LAS VEGAS – Virtual reality and augmented reality have certainly made their case in the gaming market, and have staked a claim in media and entertainment as well. But there remains a huge chasm between commercial grade VR and AR and consumer grade – and few companies have warmed up to VR or AR from a commercial perspective as a result.
According to Frank Azor, VP & GM of Alienware and Dell XPS, the goal is to hit 90 frames per second. At 90 frames per cent, he believes, commercial VR solutions will hit the mainstream.
“If you are looking for a house online. You will have gone through those 360 degree views which can make a broom closet look like a great room. VR needs that emotional connection to work commercially. With cars, VR can help you pick the colour, but also the upholstery inside,” he said.
Dell is creating VR centres of excellence for customers and channel partners to try out different VR and AR machines which can help them find the right equipment for the project. They are also working on a technology partner program for VR. “We don’t want people to over buy or under buy for VR,” he said.
Imaging a petrol chemical plant using immersive VR to see a day shift with a 360-degree perspective and then compare that with the night shift. “The best way to describe VR is to put them inside of it. Show them their particular vertical industry and in 10 minutes you’ll have a convert,” he said.
The market forecast for commercial VR/AR does look promising for commercial. ABI Research reported that by 2020 the top vertical for VR/AR will not be gaming or media and entertainment but industrial at 35.5 per cent followed by healthcare at 18.5 per cent.
Next up is military at 10 per cent. Gaming came in fourth at 8 per cent tied with retail. Other markets for VR/AR are education at 6.1 per cent, tourism at 5.7 per cent, transportation at 5.2 per cent. Coming in last is media & entertainment at three per cent.
“There is a new frontier for commercial VR in engineering, design, manufacturing, architectural visualization, simulation and military applications, medical research, diagnosis and therapy, legal with crime reconstruction, virtual workspace and collaboration, education and virtual travel. This is an exciting space for partners and we want partners to collaborate on joint ventures for the oil & gas sector and healthcare,” he added.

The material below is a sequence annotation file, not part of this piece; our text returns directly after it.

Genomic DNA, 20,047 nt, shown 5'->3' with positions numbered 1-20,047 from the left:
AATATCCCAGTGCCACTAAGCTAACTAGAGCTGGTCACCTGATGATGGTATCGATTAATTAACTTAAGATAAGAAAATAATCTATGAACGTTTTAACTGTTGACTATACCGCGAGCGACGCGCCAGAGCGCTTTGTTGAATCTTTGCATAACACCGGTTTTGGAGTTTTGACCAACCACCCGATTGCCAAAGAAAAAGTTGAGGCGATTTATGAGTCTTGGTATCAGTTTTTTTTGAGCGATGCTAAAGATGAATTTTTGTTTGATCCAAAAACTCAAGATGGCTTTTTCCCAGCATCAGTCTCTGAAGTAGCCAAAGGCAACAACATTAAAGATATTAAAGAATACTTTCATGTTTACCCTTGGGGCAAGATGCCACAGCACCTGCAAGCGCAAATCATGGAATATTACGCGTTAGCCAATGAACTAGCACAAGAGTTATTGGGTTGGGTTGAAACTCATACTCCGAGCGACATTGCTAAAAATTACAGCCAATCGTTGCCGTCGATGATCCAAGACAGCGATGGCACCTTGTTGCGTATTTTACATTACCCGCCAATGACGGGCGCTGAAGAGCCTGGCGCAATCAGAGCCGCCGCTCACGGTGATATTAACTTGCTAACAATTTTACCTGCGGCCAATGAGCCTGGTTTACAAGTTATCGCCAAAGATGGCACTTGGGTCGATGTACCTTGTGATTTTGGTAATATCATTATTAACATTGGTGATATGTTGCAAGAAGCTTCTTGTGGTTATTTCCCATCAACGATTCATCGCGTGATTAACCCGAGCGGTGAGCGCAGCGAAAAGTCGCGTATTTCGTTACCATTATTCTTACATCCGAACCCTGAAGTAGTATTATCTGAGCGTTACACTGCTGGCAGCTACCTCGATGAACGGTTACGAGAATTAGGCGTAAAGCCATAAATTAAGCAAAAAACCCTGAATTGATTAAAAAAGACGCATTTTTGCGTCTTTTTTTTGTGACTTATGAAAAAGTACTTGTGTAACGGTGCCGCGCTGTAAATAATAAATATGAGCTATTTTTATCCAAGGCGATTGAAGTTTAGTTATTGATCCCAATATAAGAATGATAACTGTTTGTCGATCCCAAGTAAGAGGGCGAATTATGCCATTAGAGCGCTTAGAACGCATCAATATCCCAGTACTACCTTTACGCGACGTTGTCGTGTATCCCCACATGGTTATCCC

In Erik Day’s Direct2Dell blog, he wrote virtual reality dates to as early as 1838. However, in 1987, Jaron Lanier coined the term “Virtual Reality”. Lanier’s company, VPL, was the first to sell VR goggles, called the “Eyephone 1” and “Eyephone HRX.”
Day says that whole businesses are being built around VR.
For example, 30 Ninjas, a digital entertainment company that creates 360-degree VR content, deployed Dell Precision Workstations 7910 to shoot four jobs live on the Conan O’Brien show – running three major creative workflows through the machine without any breakdowns or crashes.
Day has learned that even small businesses are adopting virtual reality because VR can be a cost saving solution.
One example Day gave is in architecture and design. Architects and designers can use VR to show clients walk throughs before building their dream house.
The future of VR can be limitless. Day provided other examples in his blog such as online dating.
“Dating Web sites have traditionally used pictures and chats to allow people to interact. VR will revolutionize the business as users will be able to now have intriguing experiences in different environments to get to know each other.”
VR can also help save the planet. Day sited 3DLive, a small business, that uses Dell hardware and VR for the Lonely Whale Foundation.
3DL Live deployed Dell Precision and Alienware machines to produce an underwater VR expedition called Cry Out: The Lonely Whale Experience.
“Using AMD-powered Alienware Area 51 desktops and Dell Precision 7910 workstations, 3D Live was able to build an experience unlike any other – enabling users to swim with whales and truly gain an understanding of the crisis,” Day wrote in his May 2nd, blog post.